ECD at McCann Paris, Riccardo Fregoso is a multi-award winning creative and one of the keynote speakers at this year's Kaktus festival. With his background in philosophy, he provides more analytical (and radical) thinking in his work yet he is passionate about popular culture, new technologies, language and new trends in design. The title of the lecture? “Napoleon, Burgers, Drunk Robots, Scary Cheese, Kick-Ass Youth, Je Suis Charlie, Organic Comic Books and much more… Europe: a very French survival guide“
Which integrated communications trends are most dominant in France at the moment and which trend will, in your opinion, mark year 2016?
There’s a clear trend into mediums that will no longer need a physical embodiment (I mean, a physical, concrete media support, a classical advertising media space), and there is a very specific reason for that. The human body is on the road to becoming the direct medium for most information. We’re in constant transformation, and technology is already shaping our environment, our interactions, our language and ultimately our way to define ourselves. Virtual reality and daily life tracking will become a common place. According to Kevin Kelly’s “The Inevitable”, we’ll keep expanding what we interact with, in three major thrusts: more senses, more intimacy and more immersion. European advertising is already interacting with this multiplication of senses: think about “Pokemon Go” for example, where we can somewhat say that all happens in a “disembodied space” between the human body that walks around in the “real world”, and the augmented reality that “contains” the game. A “limbo space”, not easy to define, and not easy to control. Let’s see how advertising is going to play with that.
Is a great idea alone enough to get a good business result nowadays? Can ideas “set the world on fire” in your opinion?
What’s the definition of a “great idea”? If we avoid taking creativity in its infinite complexity, and try to focus only on its functional relation with advertising, we could define a great idea as the most effective way to make brands stand out. And of course not all ideas are capable of that. In order to, as you say, “set the world on fire”, an idea needs to create culture. As Douglas Holt recently wrote: “Iconic brands are cultural innovators: they leapfrog the conventions of their categories to champion new ideologies that are meaningful to costumers” (Harvard Business Review, March 2016).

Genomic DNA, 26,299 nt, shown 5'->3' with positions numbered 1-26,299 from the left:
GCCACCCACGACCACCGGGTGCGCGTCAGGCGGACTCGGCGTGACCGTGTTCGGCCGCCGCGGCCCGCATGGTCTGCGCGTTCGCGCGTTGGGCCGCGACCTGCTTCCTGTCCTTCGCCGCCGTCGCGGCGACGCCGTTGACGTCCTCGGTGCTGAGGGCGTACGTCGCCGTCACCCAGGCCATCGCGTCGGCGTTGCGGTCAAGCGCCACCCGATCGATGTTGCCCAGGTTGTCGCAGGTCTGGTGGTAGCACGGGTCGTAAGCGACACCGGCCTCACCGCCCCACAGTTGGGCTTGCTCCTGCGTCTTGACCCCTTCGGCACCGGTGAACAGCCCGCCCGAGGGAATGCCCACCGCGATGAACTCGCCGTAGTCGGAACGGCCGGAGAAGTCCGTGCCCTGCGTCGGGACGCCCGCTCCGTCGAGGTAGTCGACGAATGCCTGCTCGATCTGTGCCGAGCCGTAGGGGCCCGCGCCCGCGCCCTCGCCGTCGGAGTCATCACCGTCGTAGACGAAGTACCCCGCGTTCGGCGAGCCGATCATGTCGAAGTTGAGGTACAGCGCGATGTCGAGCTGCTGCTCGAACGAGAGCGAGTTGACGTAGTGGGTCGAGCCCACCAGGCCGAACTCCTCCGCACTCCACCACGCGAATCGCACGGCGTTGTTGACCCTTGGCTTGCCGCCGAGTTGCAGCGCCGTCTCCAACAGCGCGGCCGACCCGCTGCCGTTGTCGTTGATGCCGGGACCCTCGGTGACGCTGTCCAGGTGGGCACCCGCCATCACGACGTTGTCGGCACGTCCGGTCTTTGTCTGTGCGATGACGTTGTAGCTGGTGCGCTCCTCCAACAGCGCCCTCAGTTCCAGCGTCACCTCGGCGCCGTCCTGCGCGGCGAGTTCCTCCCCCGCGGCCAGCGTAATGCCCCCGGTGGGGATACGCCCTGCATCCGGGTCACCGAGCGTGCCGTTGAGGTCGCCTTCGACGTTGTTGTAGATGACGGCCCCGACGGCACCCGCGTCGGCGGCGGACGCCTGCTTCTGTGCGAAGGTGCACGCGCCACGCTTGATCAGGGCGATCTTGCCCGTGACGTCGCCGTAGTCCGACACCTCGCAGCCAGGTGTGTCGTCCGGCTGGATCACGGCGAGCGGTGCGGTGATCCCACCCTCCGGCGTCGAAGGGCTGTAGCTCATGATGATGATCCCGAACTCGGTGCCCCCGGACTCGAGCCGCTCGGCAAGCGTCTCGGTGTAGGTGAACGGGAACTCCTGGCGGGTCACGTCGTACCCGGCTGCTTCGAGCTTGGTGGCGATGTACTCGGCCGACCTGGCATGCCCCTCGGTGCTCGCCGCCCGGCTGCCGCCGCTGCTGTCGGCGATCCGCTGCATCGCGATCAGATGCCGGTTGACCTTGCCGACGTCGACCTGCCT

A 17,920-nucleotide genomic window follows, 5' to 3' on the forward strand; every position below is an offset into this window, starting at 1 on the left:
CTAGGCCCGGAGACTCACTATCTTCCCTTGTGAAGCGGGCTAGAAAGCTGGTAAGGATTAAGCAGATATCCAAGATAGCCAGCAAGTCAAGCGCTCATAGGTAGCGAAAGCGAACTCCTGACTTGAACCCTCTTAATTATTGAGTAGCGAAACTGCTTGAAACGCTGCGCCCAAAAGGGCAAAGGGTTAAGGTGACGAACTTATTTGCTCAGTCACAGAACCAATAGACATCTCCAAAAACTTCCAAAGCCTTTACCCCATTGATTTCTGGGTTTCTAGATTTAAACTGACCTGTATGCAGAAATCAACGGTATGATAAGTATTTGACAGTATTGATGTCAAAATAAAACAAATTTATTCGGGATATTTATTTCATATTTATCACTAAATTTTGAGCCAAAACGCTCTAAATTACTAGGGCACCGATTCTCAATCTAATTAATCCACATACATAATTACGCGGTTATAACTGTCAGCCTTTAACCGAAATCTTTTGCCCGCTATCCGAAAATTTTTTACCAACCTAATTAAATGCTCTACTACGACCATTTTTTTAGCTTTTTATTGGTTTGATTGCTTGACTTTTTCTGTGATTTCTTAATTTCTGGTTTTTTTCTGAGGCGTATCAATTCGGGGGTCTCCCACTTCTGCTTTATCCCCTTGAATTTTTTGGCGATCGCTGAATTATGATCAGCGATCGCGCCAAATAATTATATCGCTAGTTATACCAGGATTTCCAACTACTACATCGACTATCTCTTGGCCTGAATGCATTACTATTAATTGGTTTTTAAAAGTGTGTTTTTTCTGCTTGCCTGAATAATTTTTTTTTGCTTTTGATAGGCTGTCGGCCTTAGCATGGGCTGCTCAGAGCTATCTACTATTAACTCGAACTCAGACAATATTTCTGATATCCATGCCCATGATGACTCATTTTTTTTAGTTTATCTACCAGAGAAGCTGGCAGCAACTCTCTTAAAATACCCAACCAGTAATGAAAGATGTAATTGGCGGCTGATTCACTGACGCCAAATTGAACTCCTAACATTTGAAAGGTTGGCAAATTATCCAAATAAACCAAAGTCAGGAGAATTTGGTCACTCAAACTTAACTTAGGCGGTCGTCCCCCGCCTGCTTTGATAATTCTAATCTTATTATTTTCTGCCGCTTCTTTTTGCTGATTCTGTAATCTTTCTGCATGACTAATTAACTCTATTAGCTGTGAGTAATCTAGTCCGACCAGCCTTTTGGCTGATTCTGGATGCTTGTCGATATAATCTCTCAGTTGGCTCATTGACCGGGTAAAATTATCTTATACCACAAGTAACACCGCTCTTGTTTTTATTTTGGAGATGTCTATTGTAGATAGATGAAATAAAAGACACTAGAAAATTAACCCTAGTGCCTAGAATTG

A truly creative work has to increase the cultural relevance of a brand. Exactly how the best works awarded this year at the major festivals have done. Take “Brewtroleum”, or “McWhopper” for example: these works generated tremendous consumer interest because they went beyond entertainment. They represent a real, profound evolution in the perception of the values of a brand. They stand for clear, positive values: ecology, and peace.
To which extent do you think all the changes in the EU, refugee crisis and other problems European countries are facing have affected the creative industry?
Europe is in crisis: migrant crisis, financial crisis, Brexit, terrorism, search for identity… There are two ways to react: building walls, or break them down, and take every single crisis as an opportunity to do better. Playing for diversity, innovation and dialogue over countries and cultures. For what I can see, most of the time creativity stands out for positive solutions. In France, there are many initiatives that go in that direction. Think about the Young Lions winners this year at Cannes, a French team capable of changing people perception on refugees with a video shoot in just 48 hours. But I can’t say more… You’re going to discover the other initiatives during my speech!
On this year’s KAKTUS Festival the theme of your lecture is very interesting and current. What can the Festival attendees expect from your lecture and what can Europe learn from the French “survival guide”?
Here’s the central concept of my speech: let’s try to see the potential where everybody is seeing failure and difficulties. In the last months, France has been at the very center of many crisis: which is why French creativity can show the way, and become a laboratory for new forms of expression, leading to some quite inspiring principles on how to survive a crisis, by using it as an opportunity for a fresh start.
More information at www.kaktus.rs